There are certain cultures where hospitality is an art and Thai culture is one of them particularly as far as Arun Thai is concerned. I'm meeting my fabulous travelling companion Alison with whom I recently travelled to Austria with and we're having lunch at Arun Thai. The location is no coincidence. She and her photographer husband have just completed a cookbook called "Kham's Sai Mae Nam" with Kham, the effusive and generous owner of Arun Thai. I have always enjoyed dining here as one of my oldest friends lives literally doors away and we have many happy memories of meals here but it has been a while between visits. This is not cheap, casual Thai food. It is a little more at the upper end but the room reflects it.
_Entree selection: Lamb skewer, Goong hom sabai (prawn in crispy pastry) and Mieng Klum betel leaves _
Alison and I are too busy chatting and catching up so Kham who is a long time friend of hers, brings out an entree selection.The lamb skewer is perfection. It looks very dark so one could be excused for thinking that it may be overcooked or burnt but it is tender and incredibly flavoursome with the flavour reaching every part of the meat. The prawn in crispy pastry is nice and crunchy and the mieng klum betel leaf filled with a tangy, crunchy mix of peanut, lime, ginger, dried shrimps, chilli, toasted coconut.
As a duck fiend,the duck curry with cherry tomatoes and fresh pineapple pieces is like a spoonful of heaven. I adore the sauce for this which is so rich and flavoursome that I ask for several servings of rice so that I can have more of this sauce.
The pan fried butterflied king prawns with garlic and pepper are lovely and fresh with strong flavours and it is served with crunchy green beans.
I always order banana flower salad whenever I see it on a menu as it's one of my favourite salads with the crunchy banana flower and herbs (I think it's rather healthy too which is a bonus). This version is mixed with chicken, king prawns, cashew nuts, chilli and lime juice and it's tangy and gorgeously fresh. I confess to Alison that I don't think I've ever seen what an actual banana flower looks like so she asks Kham who happily obliges and brings us a banana flower.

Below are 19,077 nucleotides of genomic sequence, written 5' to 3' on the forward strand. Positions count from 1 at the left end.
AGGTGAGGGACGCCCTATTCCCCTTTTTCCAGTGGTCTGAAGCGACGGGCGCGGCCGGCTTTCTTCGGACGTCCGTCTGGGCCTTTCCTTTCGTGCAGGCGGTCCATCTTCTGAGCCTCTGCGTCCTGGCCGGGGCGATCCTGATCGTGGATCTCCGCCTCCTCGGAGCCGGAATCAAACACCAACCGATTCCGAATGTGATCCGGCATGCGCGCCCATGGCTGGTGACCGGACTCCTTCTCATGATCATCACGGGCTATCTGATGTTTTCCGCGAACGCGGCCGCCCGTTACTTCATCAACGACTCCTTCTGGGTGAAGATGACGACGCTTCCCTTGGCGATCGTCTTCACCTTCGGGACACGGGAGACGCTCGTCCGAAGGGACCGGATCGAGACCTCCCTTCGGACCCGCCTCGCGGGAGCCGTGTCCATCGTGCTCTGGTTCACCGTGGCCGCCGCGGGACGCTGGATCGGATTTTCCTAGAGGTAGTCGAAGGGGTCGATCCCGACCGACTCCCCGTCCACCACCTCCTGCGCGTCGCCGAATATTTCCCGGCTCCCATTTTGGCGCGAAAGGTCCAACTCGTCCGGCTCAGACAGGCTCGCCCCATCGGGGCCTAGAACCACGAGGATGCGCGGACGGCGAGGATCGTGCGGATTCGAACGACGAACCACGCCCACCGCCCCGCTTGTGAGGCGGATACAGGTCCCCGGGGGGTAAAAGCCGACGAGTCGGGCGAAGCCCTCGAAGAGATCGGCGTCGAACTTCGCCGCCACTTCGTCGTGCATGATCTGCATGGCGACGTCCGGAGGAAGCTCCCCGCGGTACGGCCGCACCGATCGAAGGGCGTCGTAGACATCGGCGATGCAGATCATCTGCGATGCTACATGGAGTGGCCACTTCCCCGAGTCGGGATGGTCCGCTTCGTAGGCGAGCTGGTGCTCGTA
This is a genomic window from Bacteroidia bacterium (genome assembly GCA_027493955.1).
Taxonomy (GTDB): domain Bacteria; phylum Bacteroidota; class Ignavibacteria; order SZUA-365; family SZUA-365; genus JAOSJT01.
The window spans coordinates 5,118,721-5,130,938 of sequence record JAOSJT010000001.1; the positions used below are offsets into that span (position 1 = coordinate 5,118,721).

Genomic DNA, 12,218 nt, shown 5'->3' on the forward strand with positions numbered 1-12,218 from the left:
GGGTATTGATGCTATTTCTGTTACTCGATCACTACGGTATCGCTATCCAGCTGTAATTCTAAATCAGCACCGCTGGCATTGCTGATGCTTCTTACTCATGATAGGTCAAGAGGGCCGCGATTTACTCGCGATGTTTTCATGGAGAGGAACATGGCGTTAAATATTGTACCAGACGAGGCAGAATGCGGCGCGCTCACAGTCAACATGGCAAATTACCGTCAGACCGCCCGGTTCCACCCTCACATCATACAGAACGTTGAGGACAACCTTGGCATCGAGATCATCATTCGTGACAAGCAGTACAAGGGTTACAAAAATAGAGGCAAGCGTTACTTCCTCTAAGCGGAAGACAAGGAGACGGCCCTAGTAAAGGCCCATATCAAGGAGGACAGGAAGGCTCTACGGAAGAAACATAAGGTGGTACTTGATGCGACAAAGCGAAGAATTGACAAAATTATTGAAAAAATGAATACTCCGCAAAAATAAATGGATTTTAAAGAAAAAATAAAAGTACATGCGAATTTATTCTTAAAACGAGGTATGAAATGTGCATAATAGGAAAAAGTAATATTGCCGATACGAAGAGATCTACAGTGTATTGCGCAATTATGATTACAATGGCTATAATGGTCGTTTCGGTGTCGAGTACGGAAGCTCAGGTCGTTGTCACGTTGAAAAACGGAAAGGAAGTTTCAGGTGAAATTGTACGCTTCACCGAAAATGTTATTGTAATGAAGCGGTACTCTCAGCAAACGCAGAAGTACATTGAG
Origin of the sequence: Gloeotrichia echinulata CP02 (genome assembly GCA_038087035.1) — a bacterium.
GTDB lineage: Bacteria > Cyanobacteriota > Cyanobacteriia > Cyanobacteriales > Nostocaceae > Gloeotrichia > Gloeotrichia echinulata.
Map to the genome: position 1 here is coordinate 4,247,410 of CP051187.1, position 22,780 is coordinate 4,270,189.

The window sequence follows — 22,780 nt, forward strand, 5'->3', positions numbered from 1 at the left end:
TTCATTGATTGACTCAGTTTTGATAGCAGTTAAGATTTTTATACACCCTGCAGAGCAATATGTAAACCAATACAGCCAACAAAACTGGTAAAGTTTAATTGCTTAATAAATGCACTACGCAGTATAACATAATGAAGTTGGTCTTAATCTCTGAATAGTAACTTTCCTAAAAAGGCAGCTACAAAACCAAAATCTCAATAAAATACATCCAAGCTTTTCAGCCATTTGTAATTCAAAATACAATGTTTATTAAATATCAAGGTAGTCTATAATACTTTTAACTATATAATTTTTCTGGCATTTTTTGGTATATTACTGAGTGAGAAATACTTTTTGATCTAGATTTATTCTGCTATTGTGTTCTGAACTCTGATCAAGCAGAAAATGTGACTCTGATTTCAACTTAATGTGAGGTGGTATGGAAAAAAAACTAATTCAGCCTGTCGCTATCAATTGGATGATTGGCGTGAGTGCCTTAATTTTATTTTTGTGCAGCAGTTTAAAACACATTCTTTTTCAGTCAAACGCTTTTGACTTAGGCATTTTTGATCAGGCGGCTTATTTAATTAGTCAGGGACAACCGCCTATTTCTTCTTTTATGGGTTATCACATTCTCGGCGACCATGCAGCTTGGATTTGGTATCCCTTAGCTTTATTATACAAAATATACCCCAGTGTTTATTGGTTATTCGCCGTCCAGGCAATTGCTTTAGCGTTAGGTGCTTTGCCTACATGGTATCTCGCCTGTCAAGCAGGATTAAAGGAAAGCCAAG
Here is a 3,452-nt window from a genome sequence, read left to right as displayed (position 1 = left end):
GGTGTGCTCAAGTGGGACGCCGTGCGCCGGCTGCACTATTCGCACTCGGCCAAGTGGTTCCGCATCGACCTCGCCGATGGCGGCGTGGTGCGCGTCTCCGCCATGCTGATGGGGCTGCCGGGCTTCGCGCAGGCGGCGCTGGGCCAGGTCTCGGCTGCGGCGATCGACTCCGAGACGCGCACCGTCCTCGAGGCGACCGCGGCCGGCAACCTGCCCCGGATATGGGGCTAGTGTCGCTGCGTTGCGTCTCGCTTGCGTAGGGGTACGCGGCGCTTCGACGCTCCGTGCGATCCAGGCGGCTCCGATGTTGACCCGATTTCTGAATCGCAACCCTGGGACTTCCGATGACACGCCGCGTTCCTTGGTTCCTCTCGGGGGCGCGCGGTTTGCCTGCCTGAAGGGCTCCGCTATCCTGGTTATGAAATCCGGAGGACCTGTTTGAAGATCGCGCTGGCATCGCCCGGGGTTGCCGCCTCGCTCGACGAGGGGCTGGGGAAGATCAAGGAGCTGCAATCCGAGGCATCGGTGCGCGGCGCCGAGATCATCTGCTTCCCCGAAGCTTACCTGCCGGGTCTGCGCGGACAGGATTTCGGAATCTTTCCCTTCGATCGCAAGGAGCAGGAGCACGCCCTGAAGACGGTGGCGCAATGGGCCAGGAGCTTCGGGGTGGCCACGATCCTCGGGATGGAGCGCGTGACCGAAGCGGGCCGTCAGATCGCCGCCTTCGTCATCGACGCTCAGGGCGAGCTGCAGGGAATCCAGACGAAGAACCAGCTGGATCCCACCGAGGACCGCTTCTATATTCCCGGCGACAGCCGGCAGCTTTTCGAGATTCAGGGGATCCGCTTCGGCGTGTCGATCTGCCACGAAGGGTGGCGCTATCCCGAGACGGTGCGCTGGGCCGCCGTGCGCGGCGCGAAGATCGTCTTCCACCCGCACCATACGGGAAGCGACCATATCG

He tells us that only sugar banana flowers should be used as the other varieties are too bitter. They also need to be used quickly as the flowers get old and browning starts from the base. Once cut it needs to have some sort of acid to stop it going brown.
_Gaeng garee phetkae lamb shank _
Lamb Shanks are perhaps not a native Thai ingredient but after my first bite of this, I'm really convinced they could be. The softer than soft lamb shank that eases off the bone with the slightest nudge of a fork is cooked in yellow curry, coconut milk and potato. It's gorgeously rich and this is another dish that just begs for more rice to transport the sauce.
We can't fit it in any more so Kham offers to pack up our goodies which I am rather chuffed about as I would have hated for it to go to waste. Alison tells me of Kham's incredible palate which means that he has one of the best stocked wine storerooms particularly for a Thai restaurant. He is characteristically modest and says that as his clientele is made up of many judges, QCs and lawyers, they require a good wine list. They've also found that certain wines suit Thai food better and that cool climate wines with a moderate acidity suit Thai food and even some red wines get a look in. I even get a peek into the cellars which are enormous and span over a large fridge, a large room and then some. Kham's wonderfully generous nature comes into play and when he hears that I like dessert wine he gives me four bottles!
And who should walk in as we are getting ready to leave but Saucy Onion blogger and presenter Indira Naidoo who has just arrived back from a trip to America. It's a treat meeting her and her husband and she's as friendly and lovely as she is on television.
Dear Readers, thanks to True Blue Cockatoo,we have four copies of Kham's new cookbook called "Kham's Sai Mae Nam". It's filled with his delicious recipes from classic Thai dishes chicken larb gai salad, mee grob noodles and betel leaf wraps but it has plenty of recipes beyond the usual Thai cuisine. There are recipes for making your own Thai sausages, a fascinating looking straw baked free range chicken dish, salt and pepper pandan crab and crying tiger salad using Wagyu beef. He also gives us a glimpse of his influences at the beginning of each chapter.
So for a chance to win 1 of 4 copies just tell me in 50 words (or less!) what you like most about the tastes of Thai food! The giveaway ends midnight February 20th 2010 AEST. Enter as a comment on this story and this prize can be sent to Australian addresses only. You can enter once daily as long as the answer is an original one.
If you can't wait, stockists are listed on the True Blue Cockatoo website.
28 Macleay Street, Potts Point, NSW
Tel: +61 (02) 9326 9135